“A portion of proceeds” of adorable wild pony Christmas ornaments by Roost go to Return to Freedom, a wild horse sanctuary. “One hundred percent of profits” of a special Smock card supports the Pesticide Action Network.
According to Consumer Reports, the end of the year – which accounts for, on average, 41 percent of Americans’ charitable giving – is often a prime time for cause-related marketing: when companies push items with the promise that part of the purchase price will go to a nonprofit.
Also known as cause marketing, this phenomenon has grown into a $1.78 billion, year-round way for companies to support charities using your dollars.
But is it really the best way for you to support your favorite cause?
Cause marketing has been around since at least 1983, when American Express offered to donate a portion of a particular credit card’s revenues to the renovation of the Statue of Liberty. Today, countless companies link up with charities.
Nonprofits “are always short of cash,” says Renee Irvin, director of the Nonprofit Management Program at the University of Oregon. “The need is always outstripping their resources.”
But Consumer Reports notes that as the number of cause-related campaigns has risen, so too has consumer skepticism. After all, companies don’t do cause marketing solely to give, but also to get more of your business.
Surveys show that almost 90 percent of consumers say that given similar price and quality, they’re likely to switch to a brand associated with a good cause.
That’s why consumers get upset when campaigns are not quite as generous as they seem at first glance. One source of dismay is the common practice of a company capping its total donation, no matter how many products are sold. And you might object to your $10 ending up in the company’s coffers instead. (Conversely, some companies agree to a minimum donation, regardless of how many products are sold.)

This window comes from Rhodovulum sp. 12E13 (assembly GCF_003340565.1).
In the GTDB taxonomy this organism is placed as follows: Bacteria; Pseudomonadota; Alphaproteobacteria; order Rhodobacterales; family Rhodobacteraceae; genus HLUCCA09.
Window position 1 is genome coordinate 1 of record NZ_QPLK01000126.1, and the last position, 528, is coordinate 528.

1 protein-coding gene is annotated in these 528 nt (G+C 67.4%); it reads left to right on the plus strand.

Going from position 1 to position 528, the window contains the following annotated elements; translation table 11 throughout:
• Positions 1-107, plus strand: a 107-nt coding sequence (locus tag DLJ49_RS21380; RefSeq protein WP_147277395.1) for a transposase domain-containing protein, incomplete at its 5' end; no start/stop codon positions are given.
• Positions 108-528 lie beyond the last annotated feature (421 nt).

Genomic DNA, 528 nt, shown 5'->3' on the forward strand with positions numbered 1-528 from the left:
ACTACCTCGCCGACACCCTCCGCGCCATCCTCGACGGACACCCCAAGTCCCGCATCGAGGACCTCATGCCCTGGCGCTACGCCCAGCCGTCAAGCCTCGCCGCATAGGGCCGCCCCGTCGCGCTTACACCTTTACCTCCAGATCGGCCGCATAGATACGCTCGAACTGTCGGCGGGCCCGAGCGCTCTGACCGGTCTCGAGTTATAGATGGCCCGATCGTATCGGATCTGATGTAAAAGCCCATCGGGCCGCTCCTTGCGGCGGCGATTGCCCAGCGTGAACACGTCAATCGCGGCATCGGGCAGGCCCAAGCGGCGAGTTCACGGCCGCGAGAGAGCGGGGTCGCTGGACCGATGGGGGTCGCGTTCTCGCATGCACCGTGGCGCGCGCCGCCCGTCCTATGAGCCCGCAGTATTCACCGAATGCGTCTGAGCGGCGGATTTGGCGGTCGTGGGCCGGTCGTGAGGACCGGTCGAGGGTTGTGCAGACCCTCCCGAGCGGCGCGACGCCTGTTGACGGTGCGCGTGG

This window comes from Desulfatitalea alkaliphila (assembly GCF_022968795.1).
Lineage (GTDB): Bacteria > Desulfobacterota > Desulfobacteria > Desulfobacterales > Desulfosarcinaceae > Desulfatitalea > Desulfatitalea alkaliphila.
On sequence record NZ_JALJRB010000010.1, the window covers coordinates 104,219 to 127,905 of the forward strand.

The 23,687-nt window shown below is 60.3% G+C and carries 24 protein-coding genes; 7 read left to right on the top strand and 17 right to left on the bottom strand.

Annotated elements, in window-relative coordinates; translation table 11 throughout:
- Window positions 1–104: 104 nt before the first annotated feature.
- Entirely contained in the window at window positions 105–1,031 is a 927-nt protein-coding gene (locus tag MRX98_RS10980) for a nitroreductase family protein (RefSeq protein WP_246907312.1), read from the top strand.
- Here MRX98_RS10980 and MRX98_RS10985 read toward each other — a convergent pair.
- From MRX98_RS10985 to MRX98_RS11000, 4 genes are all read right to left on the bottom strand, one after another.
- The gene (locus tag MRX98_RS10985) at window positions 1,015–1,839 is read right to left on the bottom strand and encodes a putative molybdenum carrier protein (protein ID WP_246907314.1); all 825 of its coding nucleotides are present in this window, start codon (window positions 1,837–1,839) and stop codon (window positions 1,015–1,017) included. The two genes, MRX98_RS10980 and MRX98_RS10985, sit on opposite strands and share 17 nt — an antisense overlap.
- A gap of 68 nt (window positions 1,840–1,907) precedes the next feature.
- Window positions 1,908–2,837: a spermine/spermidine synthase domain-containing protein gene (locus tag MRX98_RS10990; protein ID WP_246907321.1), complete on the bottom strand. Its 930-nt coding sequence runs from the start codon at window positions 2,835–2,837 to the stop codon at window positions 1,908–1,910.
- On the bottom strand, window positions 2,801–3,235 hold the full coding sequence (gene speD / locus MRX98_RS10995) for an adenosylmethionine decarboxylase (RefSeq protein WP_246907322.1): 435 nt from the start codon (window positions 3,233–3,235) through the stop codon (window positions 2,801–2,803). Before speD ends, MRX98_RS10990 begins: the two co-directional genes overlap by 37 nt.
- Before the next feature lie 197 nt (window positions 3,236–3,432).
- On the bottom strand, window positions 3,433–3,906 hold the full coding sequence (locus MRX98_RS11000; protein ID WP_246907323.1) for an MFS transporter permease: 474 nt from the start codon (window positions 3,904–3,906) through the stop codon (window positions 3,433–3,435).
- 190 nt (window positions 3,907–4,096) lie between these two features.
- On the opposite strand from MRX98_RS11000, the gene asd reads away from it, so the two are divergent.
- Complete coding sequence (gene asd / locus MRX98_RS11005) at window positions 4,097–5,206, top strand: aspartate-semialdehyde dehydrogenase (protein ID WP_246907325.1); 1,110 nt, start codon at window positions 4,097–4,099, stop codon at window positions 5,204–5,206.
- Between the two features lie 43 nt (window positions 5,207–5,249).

Charities are subject to laws that forbid false or misleading advertising. And the Better Business Bureau includes, among its 20 standards for charities, one that addresses cause marketing. It requires disclosure at the point of appeal that identifies the amount of the purchase price going to the charity; if applicable, the duration of the campaign; and any maximum or minimum that will be donated. Charities violating BBB standards don’t receive their charity accreditations.
According to the Wise Giving Alliance, the two charities at the beginning of this article fail to meet the BBB’s standards because neither specifies the actual portion of the purchase price going to the organization.
Others violate the BBB’s guidelines by sending consumers to a website where it is difficult to find the disclosure, or that use vague language such as “net proceeds” or “some of our profits.”
Even if the donation-with-purchase charity is doing everything right, you still might want to reconsider that buy – especially because all of that in-store giving might actually cut into the amount that we, as individuals, allocate to our pet causes.
A 2011 study by Aradna Krishna, a marketing professor at the University of Michigan Ross School of Business, found that people gave less money in direct donations to charities when they made cause-marketing purchases.
“People may mentally assign their cause-marketing expenditure as their charitable giving,” Krishna reported.
She also found that cause-buying had a tendency to decrease happiness, probably because we realize that buying, say, a $40 necklace, is more self-serving than donating $40 directly.
Consumer Reports points out another advantage to giving straight to the charity: A donation is tax-deductible, unlike a cause-marketing purchase, for which the company selling the product gets the tax deduction for charitable giving.
So what should you do when you’re faced with a cause-marketing item at the store?
“All other things being equal, buy the product that helps a cause,” Irwin says. “But all other things are not usually equal.”